It is an area of intense debate and scrutiny among those in the game, entertaining even those that dine at the FA’s top table. Youth development and all that it represents is no doubt a key issue for those that run our game, but are we approaching things in the wrong way?
Liverpool historically have been one of the English clubs famed for having an integrated system of youth recruitment and development, and it comes as no surprise that they are leading the youthful revolution in the modern era. The Premier League club are not the first to embark on a drastic overhaul of their youth system, but for me they are simply papering over the cracks.
According to reports today in the Guardian, Liverpool have seen fit to sack both of their highly rated academy directors as part of radical changes at Melwood. Indeed the sacking of both Frank McParland and Rodolfo Borrell will come as quite a shock to many; the pair having been instrumental in discovering an array of prospects for the club including talented youngster Raheem Sterling in recent years.
Both were recruited to the academy back in 2009 by Rafa Benitez, with Borrell coming with particular pedigree after spending time at la Mesia overseeing youth development for Barcelona. Now naturally I don’t oversee how these individuals behave on a day-to-day basis, but it is clear both of them carry immense reputations within the footballing world and to see them leave Liverpool is a significant shock.
A lot has been made of coaching standards in this country in comparison to our continental rivals, and this has of course prompted major scrutiny. I don’t dispute that coaching standards are an issue, but a simple revolving door approach just isn’t the answer. It easy to say that academies don’t produce good enough players in England, but for this an extremely short-sighted way of looking at things.
Of course at the age of 18/19 you occasionally get a Lionel Messi coming along who already exudes a certain amount of class at such a young age, but for most development is slow requiring a lot more patience. In England though horizons are short and those in charge fail to ever really look towards the long-term future. Rather than to nurture someone into their prime, they too often favour the easy ready-made purchase from abroad; and this is the inherent problem for me.
How can you judge how successful a youth team is without ever giving players a chance? I accept that one or two get a chance, but their persistent stay in the first team is down more to luck than judgement. Passing the blame to academy bosses is a bit of a cop out if you ask me, they could be doing the kind of job to rival any club in Europe and you simply wouldn’t know because almost none ever get the first team exposure required.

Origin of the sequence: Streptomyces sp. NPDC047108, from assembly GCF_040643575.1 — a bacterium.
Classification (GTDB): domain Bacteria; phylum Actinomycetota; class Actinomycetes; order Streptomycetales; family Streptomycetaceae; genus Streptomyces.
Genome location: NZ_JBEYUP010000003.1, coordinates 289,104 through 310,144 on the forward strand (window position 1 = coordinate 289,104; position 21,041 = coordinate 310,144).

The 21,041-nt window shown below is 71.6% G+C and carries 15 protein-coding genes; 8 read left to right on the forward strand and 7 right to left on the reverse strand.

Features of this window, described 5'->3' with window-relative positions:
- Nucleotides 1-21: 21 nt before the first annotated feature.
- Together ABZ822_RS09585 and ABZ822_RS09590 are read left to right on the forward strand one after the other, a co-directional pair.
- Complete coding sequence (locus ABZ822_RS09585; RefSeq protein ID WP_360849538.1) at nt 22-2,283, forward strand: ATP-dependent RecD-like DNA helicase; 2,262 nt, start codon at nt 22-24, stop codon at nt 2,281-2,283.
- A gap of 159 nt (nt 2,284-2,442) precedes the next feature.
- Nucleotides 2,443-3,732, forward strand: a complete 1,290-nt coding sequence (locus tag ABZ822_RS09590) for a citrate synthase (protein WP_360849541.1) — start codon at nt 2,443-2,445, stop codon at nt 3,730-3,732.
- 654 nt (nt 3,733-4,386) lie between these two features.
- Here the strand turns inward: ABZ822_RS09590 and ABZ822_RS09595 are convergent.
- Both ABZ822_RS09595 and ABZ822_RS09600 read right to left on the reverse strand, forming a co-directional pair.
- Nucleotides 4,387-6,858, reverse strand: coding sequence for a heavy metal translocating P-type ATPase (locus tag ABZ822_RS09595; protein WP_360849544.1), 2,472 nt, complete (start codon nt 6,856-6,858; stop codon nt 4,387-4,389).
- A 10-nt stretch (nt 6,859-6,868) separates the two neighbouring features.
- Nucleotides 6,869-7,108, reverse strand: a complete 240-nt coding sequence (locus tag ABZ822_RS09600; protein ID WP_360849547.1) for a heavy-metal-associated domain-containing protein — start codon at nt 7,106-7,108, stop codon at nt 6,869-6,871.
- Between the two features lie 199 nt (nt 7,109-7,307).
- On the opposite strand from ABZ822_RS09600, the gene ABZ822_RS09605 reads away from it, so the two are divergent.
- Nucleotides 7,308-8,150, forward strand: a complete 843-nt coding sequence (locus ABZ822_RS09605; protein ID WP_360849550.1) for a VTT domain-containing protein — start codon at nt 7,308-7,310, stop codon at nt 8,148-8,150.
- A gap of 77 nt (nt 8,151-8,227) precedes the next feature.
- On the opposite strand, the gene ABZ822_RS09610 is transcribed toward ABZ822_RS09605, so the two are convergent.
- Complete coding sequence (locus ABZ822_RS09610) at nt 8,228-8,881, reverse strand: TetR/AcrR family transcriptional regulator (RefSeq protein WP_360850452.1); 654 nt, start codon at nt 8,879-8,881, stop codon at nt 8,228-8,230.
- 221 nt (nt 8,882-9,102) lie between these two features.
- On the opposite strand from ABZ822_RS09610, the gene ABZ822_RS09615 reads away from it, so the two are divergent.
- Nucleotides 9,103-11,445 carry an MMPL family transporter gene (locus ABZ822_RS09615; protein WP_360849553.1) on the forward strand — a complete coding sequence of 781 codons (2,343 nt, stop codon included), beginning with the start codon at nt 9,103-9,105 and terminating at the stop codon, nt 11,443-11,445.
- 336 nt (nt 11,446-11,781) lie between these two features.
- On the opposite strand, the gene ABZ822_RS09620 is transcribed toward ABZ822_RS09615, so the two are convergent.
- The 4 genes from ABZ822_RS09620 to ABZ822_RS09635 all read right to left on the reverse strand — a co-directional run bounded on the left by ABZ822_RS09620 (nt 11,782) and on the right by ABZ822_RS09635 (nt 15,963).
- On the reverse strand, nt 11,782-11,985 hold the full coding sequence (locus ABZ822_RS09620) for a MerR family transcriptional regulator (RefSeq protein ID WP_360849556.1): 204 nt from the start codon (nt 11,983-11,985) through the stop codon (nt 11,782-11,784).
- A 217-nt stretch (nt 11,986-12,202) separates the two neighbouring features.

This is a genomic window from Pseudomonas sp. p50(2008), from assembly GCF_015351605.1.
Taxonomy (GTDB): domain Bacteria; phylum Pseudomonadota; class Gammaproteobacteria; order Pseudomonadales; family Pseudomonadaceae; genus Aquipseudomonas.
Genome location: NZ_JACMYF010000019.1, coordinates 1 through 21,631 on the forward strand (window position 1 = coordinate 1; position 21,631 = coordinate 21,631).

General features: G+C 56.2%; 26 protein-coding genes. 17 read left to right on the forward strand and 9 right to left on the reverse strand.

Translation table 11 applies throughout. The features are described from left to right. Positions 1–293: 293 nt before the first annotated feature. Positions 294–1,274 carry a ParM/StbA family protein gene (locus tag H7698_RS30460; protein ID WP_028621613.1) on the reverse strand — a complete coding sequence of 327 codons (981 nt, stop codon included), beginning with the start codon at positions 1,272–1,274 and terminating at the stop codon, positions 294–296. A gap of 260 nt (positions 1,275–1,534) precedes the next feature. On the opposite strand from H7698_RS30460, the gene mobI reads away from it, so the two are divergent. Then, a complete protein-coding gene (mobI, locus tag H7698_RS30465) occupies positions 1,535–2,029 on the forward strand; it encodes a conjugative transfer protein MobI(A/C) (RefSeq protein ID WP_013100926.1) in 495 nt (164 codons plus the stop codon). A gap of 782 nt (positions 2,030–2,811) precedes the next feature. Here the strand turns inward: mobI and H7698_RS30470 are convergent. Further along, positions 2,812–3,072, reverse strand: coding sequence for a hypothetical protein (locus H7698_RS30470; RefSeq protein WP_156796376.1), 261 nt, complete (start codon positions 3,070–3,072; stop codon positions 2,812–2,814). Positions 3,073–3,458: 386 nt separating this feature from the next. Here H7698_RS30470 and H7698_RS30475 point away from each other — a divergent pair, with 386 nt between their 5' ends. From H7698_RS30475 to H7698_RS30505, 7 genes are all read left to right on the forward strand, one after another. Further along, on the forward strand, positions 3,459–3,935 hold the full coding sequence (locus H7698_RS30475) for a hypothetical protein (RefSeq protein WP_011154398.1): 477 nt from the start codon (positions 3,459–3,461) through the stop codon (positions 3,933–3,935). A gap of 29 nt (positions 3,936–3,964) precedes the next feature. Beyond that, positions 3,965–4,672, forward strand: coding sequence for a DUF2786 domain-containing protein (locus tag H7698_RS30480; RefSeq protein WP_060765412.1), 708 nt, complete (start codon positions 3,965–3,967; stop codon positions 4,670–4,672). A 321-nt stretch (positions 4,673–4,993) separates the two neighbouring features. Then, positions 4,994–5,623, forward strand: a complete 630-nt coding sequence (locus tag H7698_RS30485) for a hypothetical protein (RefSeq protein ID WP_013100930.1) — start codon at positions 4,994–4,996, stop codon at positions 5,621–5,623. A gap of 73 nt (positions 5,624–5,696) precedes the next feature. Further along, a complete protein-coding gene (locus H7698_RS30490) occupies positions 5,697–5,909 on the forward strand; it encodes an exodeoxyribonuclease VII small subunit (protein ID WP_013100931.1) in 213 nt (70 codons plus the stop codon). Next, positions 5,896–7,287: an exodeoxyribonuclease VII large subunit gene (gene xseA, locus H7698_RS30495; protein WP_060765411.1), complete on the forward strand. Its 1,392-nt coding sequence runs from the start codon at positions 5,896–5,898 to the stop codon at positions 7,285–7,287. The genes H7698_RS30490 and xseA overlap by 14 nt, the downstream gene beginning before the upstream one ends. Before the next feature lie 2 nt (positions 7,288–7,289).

Liverpool are far from the worst offenders, but it still makes for an excellent example. Aside from Gerrard and Carragher, the modern crop of academy prospects breaking through is minimal. The likes of Sterling, Wisdom and Kelly are simply brought in as cover when necessary but never really given the opportunity on merit.
There seems to be some false conception that if you buy someone from abroad they are naturally going to be better, I don’t know if it is a sense of the exotic or what but surely a 21 year old wonderkid from Spain should match up to the best out youth academies can offer? The reality is that in many cases we will never know, the trust in our youth system just doesn’t seem to be there and instead we would rather take what we can get from abroad.
I don’t for one minute believe facilities, staff or even players themselves are that much better abroad; the difference is that even the top clubs in Spain or Germany place a significant emphasis on developing their own. Barcelona who are arguably one of the best teams in the world have for years now relied on their own; the likes of Xavi, Iniesta and Busquets are all home grown. Add to that the emerging crop of new talents that include Sergi Roberto, Martin Montoya and Marc Bartra and you can begin to understand where the actually problem lies in English football.
It just isn’t as simple as recycling academy staff, the problem is a deeply engrained attitude deficiency that sees us complacently relying on what other can offer us.
Is it time to give youth a chance?
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